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Organize or participate in a community swap meet

We live in an area with several strip malls and arcades, so it’s tempting for school-age kids to hang out and play video games or generally spend their pocket money on little wasteful items in the shops. When my family was going through a bit of a rough financial patch, my wife and I had to be creative about getting our kids' toys and other fun stuff so they won’t feel left out when interacting with the other neighborhood kids.

Then we got the brilliant idea of organizing a yearly swap meet where the neighbors can put up usable items for barter or for meager prices to sell. We usually hold these swap meets in the springtime when most of the homeowners declutter and do general spring cleaning. These yearly community gatherings yield surprising finds such as vintage clothes, unopened games and toys, one of a kind decorative items, and other things that would typically just gather dust in basements and attics (but are still in excellent condition). Best of all, our kids enjoy getting gently-used or still mint-condition items with the other kids for pre-loved stuff of their own. As parents, we love the fact that very little to no money is involved in these fun transactions!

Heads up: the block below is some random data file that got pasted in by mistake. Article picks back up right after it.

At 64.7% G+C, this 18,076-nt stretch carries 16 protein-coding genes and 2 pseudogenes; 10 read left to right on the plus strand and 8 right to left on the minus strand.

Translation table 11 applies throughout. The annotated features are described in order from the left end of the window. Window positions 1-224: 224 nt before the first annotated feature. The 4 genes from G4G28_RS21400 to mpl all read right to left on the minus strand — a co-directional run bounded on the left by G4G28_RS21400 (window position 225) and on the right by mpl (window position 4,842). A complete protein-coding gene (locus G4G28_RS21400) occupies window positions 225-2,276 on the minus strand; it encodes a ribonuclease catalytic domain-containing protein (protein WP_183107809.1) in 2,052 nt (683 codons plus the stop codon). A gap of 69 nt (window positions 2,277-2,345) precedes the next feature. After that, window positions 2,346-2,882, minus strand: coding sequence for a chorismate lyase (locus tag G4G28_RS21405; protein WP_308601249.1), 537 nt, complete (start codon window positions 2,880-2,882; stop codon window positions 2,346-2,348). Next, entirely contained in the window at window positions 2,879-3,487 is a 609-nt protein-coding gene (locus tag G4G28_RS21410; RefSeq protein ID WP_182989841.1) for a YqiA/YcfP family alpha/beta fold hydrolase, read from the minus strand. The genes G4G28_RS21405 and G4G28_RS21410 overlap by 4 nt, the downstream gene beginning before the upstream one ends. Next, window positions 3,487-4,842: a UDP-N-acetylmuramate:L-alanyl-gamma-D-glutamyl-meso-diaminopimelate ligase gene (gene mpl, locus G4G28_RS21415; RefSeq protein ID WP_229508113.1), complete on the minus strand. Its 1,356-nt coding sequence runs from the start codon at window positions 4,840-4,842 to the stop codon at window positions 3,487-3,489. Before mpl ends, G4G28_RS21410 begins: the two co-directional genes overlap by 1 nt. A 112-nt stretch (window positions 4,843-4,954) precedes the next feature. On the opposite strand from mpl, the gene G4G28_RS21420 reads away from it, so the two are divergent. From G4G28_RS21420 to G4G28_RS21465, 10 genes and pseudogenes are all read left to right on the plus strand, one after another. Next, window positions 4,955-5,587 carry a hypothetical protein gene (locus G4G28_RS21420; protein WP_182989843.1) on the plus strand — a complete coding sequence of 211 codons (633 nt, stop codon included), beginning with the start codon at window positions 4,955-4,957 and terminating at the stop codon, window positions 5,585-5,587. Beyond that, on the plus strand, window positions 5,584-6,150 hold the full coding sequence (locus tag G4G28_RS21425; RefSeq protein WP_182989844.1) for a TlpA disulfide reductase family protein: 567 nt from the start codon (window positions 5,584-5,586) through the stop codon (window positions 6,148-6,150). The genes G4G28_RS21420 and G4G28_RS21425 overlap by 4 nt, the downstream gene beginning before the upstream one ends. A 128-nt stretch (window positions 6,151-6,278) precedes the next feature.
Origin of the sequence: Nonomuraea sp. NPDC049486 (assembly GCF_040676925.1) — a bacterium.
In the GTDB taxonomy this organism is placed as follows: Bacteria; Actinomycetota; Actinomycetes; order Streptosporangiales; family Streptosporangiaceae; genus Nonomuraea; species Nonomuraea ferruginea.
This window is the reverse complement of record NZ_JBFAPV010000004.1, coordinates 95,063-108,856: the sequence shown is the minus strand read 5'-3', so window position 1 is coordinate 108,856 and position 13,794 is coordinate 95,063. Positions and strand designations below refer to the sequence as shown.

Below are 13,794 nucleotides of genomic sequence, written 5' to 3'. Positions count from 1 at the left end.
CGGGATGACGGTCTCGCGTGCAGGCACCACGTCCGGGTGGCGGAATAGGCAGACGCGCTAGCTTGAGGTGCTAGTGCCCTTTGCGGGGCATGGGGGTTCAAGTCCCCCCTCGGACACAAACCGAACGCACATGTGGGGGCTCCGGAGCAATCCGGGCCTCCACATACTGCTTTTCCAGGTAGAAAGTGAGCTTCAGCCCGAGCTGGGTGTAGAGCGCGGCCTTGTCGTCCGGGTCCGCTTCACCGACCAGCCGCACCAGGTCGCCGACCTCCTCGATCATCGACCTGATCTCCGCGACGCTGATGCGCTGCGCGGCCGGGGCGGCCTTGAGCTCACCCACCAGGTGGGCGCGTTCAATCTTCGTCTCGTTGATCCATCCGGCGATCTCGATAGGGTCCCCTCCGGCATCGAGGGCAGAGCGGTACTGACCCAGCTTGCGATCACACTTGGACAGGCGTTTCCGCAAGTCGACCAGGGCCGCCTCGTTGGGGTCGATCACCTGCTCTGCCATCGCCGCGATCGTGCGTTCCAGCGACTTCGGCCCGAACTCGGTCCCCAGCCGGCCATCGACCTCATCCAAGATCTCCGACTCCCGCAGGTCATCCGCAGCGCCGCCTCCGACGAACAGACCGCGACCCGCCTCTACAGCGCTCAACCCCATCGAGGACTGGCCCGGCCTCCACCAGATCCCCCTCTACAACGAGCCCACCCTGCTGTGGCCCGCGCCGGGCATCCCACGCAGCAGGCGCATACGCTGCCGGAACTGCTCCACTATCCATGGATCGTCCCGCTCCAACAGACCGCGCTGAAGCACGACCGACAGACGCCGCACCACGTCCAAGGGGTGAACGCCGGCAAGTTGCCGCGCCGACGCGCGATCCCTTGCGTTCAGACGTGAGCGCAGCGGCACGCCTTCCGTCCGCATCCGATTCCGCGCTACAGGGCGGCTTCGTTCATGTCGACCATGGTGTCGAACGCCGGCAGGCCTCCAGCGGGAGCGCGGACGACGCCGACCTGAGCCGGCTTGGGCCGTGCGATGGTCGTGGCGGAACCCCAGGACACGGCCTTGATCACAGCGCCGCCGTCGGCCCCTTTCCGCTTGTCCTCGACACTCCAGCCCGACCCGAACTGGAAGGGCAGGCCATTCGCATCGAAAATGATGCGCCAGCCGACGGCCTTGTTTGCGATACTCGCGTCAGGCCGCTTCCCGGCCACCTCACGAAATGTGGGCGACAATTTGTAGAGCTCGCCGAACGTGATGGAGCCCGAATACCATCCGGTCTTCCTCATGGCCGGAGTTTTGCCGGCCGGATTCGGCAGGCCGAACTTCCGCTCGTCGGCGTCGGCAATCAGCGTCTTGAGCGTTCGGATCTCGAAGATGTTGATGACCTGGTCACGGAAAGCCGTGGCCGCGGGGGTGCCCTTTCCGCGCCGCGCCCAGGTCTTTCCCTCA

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Reuse and recycle whatever you can

In addition to our swap meet method, we make sure we reuse whatever can be utilized over and over again in our home. As a result, my kids’ leftover notebooks, pens, and paper for school are now my and my wife's home-office and kitchen stationery. Our local grocery store and weekend market also charge for paper and plastic bag purchases, so we make sure to bring as many canvas bags as we can when shopping for food. My wife also uses some of my old button-down shirts for rags, or as aprons for kitchen and garden work. She was quite shocked at how much those “artisanal” aprons cost at the mall, especially since we can come up with something as creative with old clothing minus the cost! That was when I realized that to be “frugal, fashionable, and fun,” all it takes is a bit of imagination, some old clothes, and motivation.